Friday, April 30, 2010

Ohio mushrooms



Kristal Gartner, RN at Grant Medical Center sat next to me at lunch in Columbus and talked about morel mushroom hunting with her husband. You see them here in the wild and on the family picnic table.

3 comments:

Anonymous said...

Well this ignoramus was thinking they looked distinctive enough to be safely harvested, but not so,says Wikipedia;
"When gathering morels, care must be taken to distinguish them from the poisonous false morels.." Also that they are the state mushroom of Minnesota. "State mushroom"???

nonlocal

Anonymous said...

Good Morning
What a pleasure to meet and speak to you yesterday at lunch. Love the pictures. Hope you enjoyed Ohio hospitality. Next trip to Boston, I will look you up.

Kristal Gartner

power said...

The key is telling your body there won’t be any more famines. There are two primary ways of doing this:

1. Eat real food. When you’re eating quality food and it’s assimilated efficiently, the body begins to receive what it needs to function at its best. This is one very important step in turning off the famine response. The presence of nutrient-dense food in the diet signals to the body that there is plenty of food available and there’s no need to pile on fat stores. Digestion is also an important part of this equation because you want to make sure the real food you eat is assimilated properly. Including raw and cultured foods in your diet on a regular basis can improve your digestive health and ensure you’re getting the most out of your food.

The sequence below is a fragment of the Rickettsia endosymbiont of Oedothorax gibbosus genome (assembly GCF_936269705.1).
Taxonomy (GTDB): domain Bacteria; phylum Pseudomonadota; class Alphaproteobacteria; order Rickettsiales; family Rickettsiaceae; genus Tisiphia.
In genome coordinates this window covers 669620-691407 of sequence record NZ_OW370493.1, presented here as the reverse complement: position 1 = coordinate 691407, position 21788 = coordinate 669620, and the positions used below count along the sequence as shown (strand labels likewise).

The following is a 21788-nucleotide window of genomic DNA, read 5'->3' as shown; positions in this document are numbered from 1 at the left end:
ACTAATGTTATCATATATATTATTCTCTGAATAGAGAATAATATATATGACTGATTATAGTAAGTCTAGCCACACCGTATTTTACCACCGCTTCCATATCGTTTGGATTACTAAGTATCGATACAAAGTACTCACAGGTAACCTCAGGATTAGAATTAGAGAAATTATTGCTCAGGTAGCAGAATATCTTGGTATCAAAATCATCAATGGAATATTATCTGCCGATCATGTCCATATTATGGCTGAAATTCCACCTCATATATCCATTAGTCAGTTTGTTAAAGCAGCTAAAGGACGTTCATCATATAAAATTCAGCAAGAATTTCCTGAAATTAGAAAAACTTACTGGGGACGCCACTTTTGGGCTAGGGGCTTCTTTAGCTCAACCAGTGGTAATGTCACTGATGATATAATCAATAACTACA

2. Reduce stress. Another folly of modern society is the intense level of stress most of us are exposed to, often since very early childhood. Stress induces the famine response as much as dieting. After all, the body doesn’t distinguish between types of stresses; the same biochemical reactions occur whether you’re stressed by your work, a difficult marriage, lack of real food, poor sleep habits or any number of stressors. So it’s very important to address this and take the appropriate steps to reducing and managing the stress in your life. Read more about the stress connection to weight loss here and here and here.

Without addressing these two components, a healthy body composition is virtually impossible to achieve. Plus, healthy food choices reduce stress, and reducing stress makes it easier to choose healthier food. So making one small change at a time really can add up, and the right choices will come more naturally over time. Granted, this involves patience and won’t produce results like "Lose 10 pounds in one week!" But it will set you on the path to lasting health.